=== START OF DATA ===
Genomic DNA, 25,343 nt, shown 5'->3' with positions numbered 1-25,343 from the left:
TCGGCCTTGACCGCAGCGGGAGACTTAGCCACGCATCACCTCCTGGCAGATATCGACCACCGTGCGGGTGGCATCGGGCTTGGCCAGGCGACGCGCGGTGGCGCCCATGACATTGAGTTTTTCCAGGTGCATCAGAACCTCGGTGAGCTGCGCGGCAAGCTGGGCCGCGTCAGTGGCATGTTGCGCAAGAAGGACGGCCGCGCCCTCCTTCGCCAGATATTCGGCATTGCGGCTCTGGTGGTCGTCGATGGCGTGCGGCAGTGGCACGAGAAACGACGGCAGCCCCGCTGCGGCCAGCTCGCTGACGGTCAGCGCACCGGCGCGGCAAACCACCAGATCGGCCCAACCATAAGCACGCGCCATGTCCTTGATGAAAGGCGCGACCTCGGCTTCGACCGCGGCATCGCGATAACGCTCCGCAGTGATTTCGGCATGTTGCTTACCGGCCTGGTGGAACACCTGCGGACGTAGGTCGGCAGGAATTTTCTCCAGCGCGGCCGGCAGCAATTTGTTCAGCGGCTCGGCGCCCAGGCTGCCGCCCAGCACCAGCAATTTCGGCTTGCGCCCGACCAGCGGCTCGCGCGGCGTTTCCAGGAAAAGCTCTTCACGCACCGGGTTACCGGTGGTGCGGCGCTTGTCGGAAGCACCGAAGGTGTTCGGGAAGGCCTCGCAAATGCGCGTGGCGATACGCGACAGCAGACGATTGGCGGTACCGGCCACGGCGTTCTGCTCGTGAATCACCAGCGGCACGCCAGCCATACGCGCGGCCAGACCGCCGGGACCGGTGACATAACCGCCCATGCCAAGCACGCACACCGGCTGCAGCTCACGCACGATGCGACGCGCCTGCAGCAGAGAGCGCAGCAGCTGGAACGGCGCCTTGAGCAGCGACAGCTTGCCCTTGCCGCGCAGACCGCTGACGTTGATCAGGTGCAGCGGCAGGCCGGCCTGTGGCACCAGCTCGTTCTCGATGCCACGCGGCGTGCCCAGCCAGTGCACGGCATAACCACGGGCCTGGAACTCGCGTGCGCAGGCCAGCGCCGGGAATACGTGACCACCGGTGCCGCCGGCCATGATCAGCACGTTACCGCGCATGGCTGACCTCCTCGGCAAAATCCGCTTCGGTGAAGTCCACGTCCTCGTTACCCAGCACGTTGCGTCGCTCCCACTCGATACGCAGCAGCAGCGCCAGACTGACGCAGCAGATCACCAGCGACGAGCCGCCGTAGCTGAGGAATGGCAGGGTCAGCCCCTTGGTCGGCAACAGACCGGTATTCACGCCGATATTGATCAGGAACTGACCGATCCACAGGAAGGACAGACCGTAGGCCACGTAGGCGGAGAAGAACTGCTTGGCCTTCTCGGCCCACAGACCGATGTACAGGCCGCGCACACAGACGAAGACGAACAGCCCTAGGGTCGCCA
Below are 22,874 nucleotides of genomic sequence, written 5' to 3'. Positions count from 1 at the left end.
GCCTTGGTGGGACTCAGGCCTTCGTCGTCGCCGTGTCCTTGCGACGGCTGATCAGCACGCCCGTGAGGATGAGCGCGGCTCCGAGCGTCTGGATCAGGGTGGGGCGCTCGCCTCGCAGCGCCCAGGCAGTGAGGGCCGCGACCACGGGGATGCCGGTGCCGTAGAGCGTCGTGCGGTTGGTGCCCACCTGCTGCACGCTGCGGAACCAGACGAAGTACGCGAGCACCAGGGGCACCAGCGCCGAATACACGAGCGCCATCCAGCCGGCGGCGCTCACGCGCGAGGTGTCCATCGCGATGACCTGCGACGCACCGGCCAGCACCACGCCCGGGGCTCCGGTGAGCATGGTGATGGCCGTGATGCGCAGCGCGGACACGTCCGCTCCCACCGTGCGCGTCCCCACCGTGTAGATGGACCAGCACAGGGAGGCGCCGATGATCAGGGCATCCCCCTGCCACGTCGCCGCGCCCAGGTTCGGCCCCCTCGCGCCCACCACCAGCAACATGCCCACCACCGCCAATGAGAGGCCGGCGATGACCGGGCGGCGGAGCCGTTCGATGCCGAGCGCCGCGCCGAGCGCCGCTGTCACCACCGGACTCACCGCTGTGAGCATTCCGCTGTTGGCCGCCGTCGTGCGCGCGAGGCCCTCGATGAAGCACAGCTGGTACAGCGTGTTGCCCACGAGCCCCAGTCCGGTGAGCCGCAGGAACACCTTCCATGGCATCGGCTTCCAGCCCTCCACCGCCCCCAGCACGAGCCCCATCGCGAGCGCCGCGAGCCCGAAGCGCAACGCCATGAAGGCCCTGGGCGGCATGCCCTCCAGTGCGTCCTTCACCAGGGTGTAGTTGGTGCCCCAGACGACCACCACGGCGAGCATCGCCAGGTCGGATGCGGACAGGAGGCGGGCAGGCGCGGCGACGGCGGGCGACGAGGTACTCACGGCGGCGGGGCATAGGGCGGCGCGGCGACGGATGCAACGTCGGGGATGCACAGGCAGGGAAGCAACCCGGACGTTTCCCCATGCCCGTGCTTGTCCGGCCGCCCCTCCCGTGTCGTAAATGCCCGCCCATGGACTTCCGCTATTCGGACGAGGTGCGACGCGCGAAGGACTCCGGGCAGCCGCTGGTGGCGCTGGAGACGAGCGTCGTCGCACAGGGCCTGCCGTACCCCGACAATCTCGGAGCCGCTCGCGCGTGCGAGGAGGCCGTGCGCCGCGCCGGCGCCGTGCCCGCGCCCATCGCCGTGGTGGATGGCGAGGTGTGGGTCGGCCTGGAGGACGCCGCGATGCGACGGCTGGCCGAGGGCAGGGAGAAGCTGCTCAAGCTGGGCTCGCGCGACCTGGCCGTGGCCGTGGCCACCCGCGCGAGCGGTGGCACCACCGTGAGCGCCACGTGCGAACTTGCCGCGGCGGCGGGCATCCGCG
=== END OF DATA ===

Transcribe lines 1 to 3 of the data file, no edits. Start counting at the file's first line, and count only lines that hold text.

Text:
Genomic DNA, 25,343 nt, shown 5'->3' with positions numbered 1-25,343 from the left:
TCGGCCTTGACCGCAGCGGGAGACTTAGCCACGCATCACCTCCTGGCAGATATCGACCACCGTGCGGGTGGCATCGGGCTTGGCCAGGCGACGCGCGGTGGCGCCCATGACATTGAGTTTTTCCAGGTGCATCAGAACCTCGGTGAGCTGCGCGGCAAGCTGGGCCGCGTCAGTGGCATGTTGCGCAAGAAGGACGGCCGCGCCCTCCTTCGCCAGATATTCGGCATTGCGGCTCTGGTGGTCGTCGATGGCGTGCGGCAGTGGCACGAGAAACGACGGCAGCCCCGCTGCGGCCAGCTCGCTGACGGTCAGCGCACCGGCGCGGCAAACCACCAGATCGGCCCAACCATAAGCACGCGCCATGTCCTTGATGAAAGGCGCGACCTCGGCTTCGACCGCGGCATCGCGATAACGCTCCGCAGTGATTTCGGCATGTTGCTTACCGGCCTGGTGGAACACCTGCGGACGTAGGTCGGCAGGAATTTTCTCCAGCGCGGCCGGCAGCAATTTGTTCAGCGGCTCGGCGCCCAGGCTGCCGCCCAGCACCAGCAATTTCGGCTTGCGCCCGACCAGCGGCTCGCGCGGCGTTTCCAGGAAAAGCTCTTCACGCACCGGGTTACCGGTGGTGCGGCGCTTGTCGGAAGCACCGAAGGTGTTCGGGAAGGCCTCGCAAATGCGCGTGGCGATACGCGACAGCAGACGATTGGCGGTACCGGCCACGGCGTTCTGCTCGTGAATCACCAGCGGCACGCCAGCCATACGCGCGGCCAGACCGCCGGGACCGGTGACATAACCGCCCATGCCAAGCACGCACACCGGCTGCAGCTCACGCACGATGCGACGCGCCTGCAGCAGAGAGCGCAGCAGCTGGAACGGCGCCTTGAGCAGCGACAGCTTGCCCTTGCCGCGCAGACCGCTGACGTTGATCAGGTGCAGCGGCAGGCCGGCCTGTGGCACCAGCTCGTTCTCGATGCCACGCGGCGTGCCCAGCCAGTGCACGGCATAACCACGGGCCTGGAACTCGCGTGCGCAGGCCAGCGCCGGGAATACGTGACCACCGGTGCCGCCGGCCATGATCAGCACGTTACCGCGCATGGCTGACCTCCTCGGCAAAATCCGCTTCGGTGAAGTCCACGTCCTCGTTACCCAGCACGTTGCGTCGCTCCCACTCGATACGCAGCAGCAGCGCCAGACTGACGCAGCAGATCACCAGCGACGAGCCGCCGTAGCTGAGGAATGGCAGGGTCAGCCCCTTGGTCGGCAACAGACCGGTATTCACGCCGATATTGATCAGGAACTGACCGATCCACAGGAAGGACAGACCGTAGGCCACGTAGGCGGAGAAGAACTGCTTGGCCTTCTCGGCCCACAGACCGATGTACAGGCCGCGCACACAGACGAAGACGAACAGCCCTAGGGTCGCCA
Below are 22,874 nucleotides of genomic sequence, written 5' to 3'. Positions count from 1 at the left end.